Ft. Lauderdale Pest Control: Preventing Common Lawn Pests
Your lawn should look lush and green year-round! Unfortunately, there are a few lawn pests that like to take the green out and replace it with brown. Check out our top three lawn pests to look out for in your Ft. Lauderdale lawn.
Armyworms have green, brown, and yellow stripes running the length of their body. These insects can range from 1/16 inches as an instar larva to 1-1/3 inches as mature larvae. Armyworms feed on grass, plants, vegetables, and even grains. In the southern states, they cause significant damage to lawns, occasionally feeding on our turfgrass. If these pests infest your lawn, they can quickly multiply, causing more damage and making them difficult to eliminate.
Chinch bugs have black bodies with white triangle patterns on their wings. These creatures will often progress in color from red to brown before becoming winged adults. They range from 1/8 to 1/6 of an inch in length. Chinch bugs prefer hot, dry, and sunny areas on lawns. If they’ve infested, they create large, irregular, yellowish, and wilted grass throughout. They do this by eating the sap from grass blades which, in return, injures the grass and causes it to die.
Grub worms range from ¾ inch to almost 2 inches in length and have brown heads and cream bodies. These insects are voracious feeders, feeding on organic matter, including the roots of plants. If they’ve infested, their damage appears as drought stress which can turn your lawn a gray-green color. If they continue to feed, they can cause the turf to die in large irregular patches.
To prevent lawn pests from invading, consider these lawn care tips:
- Apply insecticide to your lawn
- Mow and rake out excess thatch regularly
- Frequently water your lawn and plants around your property
- Consider reaching out to your local Ft. Lauderdale lawn care company to identify the lawn pest and provide a proper treatment and prevention plan.
With warmer weather around the corner, many homeowners are preparing their lawns for spring. While the ultimate goal is lush, green grass, the last thing any homeowner wants is a yellow lawn. So what is causing those offensive spots and how can you fix them? Here we take a look at the 4 top reasons for a yellow lawn and how to fix it.
Physical damage to your grass can come in many forms. Cutting your grass unevenly, too short, or with dull blades on your mower can result in it turning yellow as the grass is weakened and destroyed. If you have items sitting on your lawn (such as children’s play equipment or lawn furniture), you will often see yellow spots pop up around them as a result of soil compaction. In this case, oxygen and water are unable to reach the roots of the blades in order to circulate.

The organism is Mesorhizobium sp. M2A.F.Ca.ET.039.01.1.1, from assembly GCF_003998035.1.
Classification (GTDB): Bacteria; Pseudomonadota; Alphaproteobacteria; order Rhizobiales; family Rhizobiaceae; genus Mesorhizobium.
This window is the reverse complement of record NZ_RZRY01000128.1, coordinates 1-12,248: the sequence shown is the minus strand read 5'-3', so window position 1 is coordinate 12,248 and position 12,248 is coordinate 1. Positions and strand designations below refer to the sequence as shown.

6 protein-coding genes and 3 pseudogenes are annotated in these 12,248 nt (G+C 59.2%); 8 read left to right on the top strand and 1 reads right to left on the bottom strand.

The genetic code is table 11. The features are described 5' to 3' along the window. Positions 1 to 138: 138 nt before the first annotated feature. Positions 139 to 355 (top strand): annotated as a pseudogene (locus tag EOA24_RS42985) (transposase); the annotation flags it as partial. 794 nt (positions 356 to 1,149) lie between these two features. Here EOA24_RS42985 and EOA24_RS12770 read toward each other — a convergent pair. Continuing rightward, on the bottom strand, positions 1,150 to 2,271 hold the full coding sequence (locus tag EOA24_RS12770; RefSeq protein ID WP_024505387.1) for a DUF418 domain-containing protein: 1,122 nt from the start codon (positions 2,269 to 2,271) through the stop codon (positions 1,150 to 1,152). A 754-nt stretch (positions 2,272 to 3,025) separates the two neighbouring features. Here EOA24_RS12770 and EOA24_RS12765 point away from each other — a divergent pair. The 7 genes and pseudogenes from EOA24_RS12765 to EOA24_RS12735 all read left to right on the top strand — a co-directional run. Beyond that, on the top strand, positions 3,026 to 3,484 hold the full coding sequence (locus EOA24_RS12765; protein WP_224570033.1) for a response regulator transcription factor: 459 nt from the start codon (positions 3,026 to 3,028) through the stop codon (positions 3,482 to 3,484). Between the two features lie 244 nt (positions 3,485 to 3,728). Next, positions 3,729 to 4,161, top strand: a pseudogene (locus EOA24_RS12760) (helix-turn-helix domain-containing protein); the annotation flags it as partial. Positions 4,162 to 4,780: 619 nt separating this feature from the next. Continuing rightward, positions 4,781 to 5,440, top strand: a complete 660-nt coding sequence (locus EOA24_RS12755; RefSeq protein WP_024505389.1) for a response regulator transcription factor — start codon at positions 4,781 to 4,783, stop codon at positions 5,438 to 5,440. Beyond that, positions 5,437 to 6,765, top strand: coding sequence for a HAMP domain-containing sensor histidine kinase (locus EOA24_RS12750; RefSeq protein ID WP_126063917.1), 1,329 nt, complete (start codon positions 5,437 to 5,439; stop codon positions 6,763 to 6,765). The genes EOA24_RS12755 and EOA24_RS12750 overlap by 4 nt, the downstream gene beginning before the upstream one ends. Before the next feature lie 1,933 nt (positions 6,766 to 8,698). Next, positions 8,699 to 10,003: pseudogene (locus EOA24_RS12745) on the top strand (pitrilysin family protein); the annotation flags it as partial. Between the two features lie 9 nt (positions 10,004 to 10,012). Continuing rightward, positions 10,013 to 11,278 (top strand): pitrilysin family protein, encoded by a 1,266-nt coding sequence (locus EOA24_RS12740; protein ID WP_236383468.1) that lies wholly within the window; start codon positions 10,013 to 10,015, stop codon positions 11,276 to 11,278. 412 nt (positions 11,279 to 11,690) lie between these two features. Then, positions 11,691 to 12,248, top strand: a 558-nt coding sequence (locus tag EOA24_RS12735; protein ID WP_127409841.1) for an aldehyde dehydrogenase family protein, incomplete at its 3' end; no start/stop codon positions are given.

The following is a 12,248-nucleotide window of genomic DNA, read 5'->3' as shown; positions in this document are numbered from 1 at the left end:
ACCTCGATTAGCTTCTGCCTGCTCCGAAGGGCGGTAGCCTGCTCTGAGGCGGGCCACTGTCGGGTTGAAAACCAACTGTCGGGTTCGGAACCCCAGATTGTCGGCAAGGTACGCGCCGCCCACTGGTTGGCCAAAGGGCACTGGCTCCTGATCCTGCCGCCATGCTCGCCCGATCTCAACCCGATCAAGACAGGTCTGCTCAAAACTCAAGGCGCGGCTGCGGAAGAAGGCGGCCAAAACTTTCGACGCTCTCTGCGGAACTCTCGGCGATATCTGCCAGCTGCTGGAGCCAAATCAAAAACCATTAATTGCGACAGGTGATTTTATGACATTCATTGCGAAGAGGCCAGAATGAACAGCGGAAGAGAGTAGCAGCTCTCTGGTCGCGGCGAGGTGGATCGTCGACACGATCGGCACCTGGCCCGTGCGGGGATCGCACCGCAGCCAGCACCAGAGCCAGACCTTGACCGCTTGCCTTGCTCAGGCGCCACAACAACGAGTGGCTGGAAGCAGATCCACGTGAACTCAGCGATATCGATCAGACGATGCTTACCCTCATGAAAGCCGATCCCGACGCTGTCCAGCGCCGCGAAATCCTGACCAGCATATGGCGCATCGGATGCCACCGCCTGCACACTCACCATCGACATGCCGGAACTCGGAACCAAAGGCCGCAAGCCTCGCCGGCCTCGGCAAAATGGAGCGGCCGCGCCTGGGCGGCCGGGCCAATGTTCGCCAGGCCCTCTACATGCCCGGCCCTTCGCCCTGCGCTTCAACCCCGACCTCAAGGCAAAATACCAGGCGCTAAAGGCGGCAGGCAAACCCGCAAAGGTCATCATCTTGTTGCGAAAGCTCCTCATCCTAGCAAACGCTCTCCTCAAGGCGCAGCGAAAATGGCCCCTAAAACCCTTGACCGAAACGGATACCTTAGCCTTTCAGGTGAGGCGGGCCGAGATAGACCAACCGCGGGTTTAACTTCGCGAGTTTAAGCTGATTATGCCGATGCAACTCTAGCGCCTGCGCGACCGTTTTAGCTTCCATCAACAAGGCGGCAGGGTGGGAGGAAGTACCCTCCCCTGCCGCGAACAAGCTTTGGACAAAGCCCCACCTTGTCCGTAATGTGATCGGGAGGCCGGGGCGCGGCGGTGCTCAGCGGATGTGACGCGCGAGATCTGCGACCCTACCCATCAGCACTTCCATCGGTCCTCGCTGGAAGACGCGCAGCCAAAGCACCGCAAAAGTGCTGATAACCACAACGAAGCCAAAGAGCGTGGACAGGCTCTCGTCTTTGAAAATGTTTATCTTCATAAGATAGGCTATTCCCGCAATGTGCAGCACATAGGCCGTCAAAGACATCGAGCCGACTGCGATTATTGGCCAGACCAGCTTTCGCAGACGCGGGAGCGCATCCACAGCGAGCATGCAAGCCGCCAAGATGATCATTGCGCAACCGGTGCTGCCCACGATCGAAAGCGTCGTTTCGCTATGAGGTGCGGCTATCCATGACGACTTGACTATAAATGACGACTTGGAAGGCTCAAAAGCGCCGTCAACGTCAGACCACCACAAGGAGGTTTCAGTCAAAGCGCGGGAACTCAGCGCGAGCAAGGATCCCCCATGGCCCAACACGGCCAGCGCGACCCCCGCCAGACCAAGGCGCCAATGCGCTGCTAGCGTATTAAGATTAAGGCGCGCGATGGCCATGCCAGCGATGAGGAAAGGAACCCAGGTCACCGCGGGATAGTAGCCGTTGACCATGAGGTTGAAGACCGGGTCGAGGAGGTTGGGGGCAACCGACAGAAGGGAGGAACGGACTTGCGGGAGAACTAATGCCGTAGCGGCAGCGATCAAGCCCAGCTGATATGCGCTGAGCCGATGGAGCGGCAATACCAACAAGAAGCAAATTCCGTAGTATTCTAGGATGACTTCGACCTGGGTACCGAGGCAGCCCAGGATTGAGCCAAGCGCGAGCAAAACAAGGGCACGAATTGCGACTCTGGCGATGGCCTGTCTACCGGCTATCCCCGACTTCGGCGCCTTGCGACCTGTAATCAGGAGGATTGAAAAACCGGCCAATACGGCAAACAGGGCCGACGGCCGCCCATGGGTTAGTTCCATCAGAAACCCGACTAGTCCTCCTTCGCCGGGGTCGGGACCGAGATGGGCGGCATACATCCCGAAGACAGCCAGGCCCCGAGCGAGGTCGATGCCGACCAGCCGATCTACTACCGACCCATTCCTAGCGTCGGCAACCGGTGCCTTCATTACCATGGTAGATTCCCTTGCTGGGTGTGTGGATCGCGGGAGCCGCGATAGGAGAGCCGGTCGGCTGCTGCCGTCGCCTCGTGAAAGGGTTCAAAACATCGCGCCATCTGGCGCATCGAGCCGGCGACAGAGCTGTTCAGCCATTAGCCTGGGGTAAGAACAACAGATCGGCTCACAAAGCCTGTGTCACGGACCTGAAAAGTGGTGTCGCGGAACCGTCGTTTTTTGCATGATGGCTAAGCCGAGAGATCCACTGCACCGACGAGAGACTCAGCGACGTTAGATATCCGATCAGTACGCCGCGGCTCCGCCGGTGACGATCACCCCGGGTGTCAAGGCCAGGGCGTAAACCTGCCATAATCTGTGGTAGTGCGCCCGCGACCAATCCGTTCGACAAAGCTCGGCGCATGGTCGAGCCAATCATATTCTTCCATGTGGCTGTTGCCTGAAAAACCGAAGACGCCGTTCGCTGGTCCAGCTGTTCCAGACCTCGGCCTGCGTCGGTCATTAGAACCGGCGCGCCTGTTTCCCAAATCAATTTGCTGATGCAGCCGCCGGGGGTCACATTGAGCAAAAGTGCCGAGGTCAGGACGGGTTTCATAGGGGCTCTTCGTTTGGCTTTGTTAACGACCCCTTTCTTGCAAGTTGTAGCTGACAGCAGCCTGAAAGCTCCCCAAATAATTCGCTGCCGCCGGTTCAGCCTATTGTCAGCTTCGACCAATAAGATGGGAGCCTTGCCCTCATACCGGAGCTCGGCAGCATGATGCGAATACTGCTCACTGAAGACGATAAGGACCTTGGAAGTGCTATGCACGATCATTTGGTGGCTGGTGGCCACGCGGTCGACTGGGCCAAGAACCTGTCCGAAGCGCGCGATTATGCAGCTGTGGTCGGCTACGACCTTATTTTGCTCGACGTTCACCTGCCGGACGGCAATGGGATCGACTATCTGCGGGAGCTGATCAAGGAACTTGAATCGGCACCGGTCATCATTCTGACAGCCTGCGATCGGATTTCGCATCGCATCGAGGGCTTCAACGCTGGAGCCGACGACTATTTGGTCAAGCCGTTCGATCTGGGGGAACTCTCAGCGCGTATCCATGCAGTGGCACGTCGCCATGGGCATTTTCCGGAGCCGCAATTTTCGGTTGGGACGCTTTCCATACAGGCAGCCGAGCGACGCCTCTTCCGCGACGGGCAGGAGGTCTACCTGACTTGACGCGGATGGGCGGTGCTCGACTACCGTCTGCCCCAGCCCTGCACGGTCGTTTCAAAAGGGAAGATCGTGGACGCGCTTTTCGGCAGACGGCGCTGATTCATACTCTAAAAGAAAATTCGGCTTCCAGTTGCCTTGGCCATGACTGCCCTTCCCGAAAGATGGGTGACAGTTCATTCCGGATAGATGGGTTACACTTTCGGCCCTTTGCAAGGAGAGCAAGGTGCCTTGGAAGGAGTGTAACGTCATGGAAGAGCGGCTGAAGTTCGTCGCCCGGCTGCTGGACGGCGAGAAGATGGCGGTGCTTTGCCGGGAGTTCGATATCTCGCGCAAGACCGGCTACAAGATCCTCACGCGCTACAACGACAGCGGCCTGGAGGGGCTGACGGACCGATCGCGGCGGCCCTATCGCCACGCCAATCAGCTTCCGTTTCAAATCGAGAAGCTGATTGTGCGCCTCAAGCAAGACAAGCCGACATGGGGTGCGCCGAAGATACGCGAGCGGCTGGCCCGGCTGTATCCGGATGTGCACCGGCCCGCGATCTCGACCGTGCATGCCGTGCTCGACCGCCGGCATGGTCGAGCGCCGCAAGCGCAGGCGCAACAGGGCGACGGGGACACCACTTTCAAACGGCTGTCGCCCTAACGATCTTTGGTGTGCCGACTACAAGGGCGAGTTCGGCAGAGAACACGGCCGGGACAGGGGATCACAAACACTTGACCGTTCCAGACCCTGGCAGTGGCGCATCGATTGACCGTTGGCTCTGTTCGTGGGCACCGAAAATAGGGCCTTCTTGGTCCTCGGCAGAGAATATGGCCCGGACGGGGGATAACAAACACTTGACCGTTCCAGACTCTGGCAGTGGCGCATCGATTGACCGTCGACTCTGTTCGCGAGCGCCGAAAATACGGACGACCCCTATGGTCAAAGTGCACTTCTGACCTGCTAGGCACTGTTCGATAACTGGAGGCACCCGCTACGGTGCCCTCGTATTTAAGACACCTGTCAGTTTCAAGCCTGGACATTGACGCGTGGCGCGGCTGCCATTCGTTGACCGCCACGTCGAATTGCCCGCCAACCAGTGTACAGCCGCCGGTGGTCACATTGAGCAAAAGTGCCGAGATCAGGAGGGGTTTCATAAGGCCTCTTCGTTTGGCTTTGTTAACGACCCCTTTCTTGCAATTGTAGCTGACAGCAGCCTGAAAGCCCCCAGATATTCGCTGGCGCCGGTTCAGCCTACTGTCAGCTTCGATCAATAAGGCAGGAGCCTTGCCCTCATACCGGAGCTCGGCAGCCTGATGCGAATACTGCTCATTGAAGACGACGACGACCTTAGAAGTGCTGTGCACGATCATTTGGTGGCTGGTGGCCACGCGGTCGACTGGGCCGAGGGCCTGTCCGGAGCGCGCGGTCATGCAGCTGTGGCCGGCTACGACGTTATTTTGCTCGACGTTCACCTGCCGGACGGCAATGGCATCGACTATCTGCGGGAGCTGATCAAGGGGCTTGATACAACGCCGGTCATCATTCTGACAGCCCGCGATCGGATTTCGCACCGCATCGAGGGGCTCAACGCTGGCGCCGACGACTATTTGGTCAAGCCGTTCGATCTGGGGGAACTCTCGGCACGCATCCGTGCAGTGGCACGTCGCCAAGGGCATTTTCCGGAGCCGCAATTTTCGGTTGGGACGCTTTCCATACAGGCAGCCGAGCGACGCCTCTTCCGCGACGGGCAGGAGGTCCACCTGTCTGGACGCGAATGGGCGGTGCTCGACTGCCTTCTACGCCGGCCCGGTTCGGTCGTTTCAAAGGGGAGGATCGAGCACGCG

When mowing your grass, make sure the mower is working properly and the blades are sharpened. Set the blades at the proper height for the type of grass you have. Aeration can help resolve the issue of soil compaction and allows your grass to get the oxygen, water and other nutrients it needs to thrive.
Amount of Water
Too much or too little water can wreak havoc on your lawn, resulting in those unsightly yellow patches you’re trying to avoid. Overwatering leads to poor root development and a limited supply of oxygen. It can also lead to fungus and pest infestations. Underwatering can dry out the blades, making them brittle and undernourished, which can also cause them to turn yellow.
Double check your sprinkler system to make sure they aren’t overwatering certain areas of your lawn and that they are reaching all of the areas of your lawn. Keep an eye on the weather to make sure your lawn is getting just the right amount of water (e.g. turning off sprinklers during rainstorms). Identify what type of grass you have and make sure your watering schedule is appropriate.
Lack of Nutrients
Fertilization provides the nutrients your lawn needs to grow and thrive. Yellow patches can appear when your lawn lacks the proper amounts of these nutrients. On the other hand, overfertilizing can burn the turf, also causing the grass to turn yellow. It is important to find the proper balance of nutrients necessary for the type of grass you have.
Choose a fertilizer that is appropriate for your turf type. Make sure to read the directions carefully and apply evenly across your yard. A nutritional supplement may also need to be added in addition to the fertilizer to help replenish your lawn.
Diseases and Pests
Many lawn diseases manifest as yellow or even brown patches. Some of the most common diseases include lawn fungus and dollar spot. Most lawn diseases are fungal and are caused by excessive moisture. These diseases slow the growth of your lawn and can cause the blades to spot and wilt. This excessive moisture is also a major attractant for pests which can also damage your grass and cause it to turn colors.